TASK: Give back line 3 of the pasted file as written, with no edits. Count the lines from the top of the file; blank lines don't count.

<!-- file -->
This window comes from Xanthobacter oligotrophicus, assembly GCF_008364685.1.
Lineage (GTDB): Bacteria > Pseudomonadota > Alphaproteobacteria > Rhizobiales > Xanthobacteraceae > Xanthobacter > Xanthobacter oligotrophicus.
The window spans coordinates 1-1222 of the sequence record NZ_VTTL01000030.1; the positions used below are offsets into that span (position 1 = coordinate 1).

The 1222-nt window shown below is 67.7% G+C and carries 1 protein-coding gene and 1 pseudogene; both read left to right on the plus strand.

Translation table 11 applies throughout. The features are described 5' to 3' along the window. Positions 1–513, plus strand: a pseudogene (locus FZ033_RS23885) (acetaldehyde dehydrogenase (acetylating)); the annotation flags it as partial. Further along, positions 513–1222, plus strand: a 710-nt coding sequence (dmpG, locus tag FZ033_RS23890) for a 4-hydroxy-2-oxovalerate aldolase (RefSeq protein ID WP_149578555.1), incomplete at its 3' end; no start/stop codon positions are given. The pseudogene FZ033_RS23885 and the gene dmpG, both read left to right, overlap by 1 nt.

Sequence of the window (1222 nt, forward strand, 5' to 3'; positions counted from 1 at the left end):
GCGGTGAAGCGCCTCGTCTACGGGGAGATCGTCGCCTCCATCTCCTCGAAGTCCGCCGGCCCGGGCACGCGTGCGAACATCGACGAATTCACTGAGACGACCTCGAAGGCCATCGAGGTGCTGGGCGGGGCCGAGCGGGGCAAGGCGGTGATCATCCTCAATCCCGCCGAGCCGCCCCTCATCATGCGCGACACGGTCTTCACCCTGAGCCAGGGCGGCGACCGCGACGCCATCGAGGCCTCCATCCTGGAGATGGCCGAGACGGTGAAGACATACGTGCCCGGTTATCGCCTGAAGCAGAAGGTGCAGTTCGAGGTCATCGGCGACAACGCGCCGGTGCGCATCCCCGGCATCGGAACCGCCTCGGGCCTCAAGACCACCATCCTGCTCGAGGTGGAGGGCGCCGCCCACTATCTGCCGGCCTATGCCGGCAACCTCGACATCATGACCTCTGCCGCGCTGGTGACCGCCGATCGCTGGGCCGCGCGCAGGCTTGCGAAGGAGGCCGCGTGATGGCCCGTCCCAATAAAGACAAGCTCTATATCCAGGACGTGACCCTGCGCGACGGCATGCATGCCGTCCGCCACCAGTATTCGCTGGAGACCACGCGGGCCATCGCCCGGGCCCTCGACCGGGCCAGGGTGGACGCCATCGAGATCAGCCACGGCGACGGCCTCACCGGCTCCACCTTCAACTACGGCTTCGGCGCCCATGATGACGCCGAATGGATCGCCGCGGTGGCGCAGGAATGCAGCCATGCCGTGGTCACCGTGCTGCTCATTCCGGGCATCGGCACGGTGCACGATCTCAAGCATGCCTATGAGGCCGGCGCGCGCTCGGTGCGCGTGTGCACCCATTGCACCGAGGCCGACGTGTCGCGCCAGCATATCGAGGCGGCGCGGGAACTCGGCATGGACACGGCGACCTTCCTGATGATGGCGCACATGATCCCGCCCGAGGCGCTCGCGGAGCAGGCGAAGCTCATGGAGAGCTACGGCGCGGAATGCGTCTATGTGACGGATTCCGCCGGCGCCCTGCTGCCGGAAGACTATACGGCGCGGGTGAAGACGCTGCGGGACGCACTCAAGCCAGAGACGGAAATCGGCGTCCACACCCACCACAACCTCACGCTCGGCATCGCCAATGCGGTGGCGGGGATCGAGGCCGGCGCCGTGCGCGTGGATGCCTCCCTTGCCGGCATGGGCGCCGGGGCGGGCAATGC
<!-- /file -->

The window spans coordinates 1-1222 of the sequence record NZ_VTTL01000030.1; the positions used below are offsets into that span (position 1 = coordinate 1).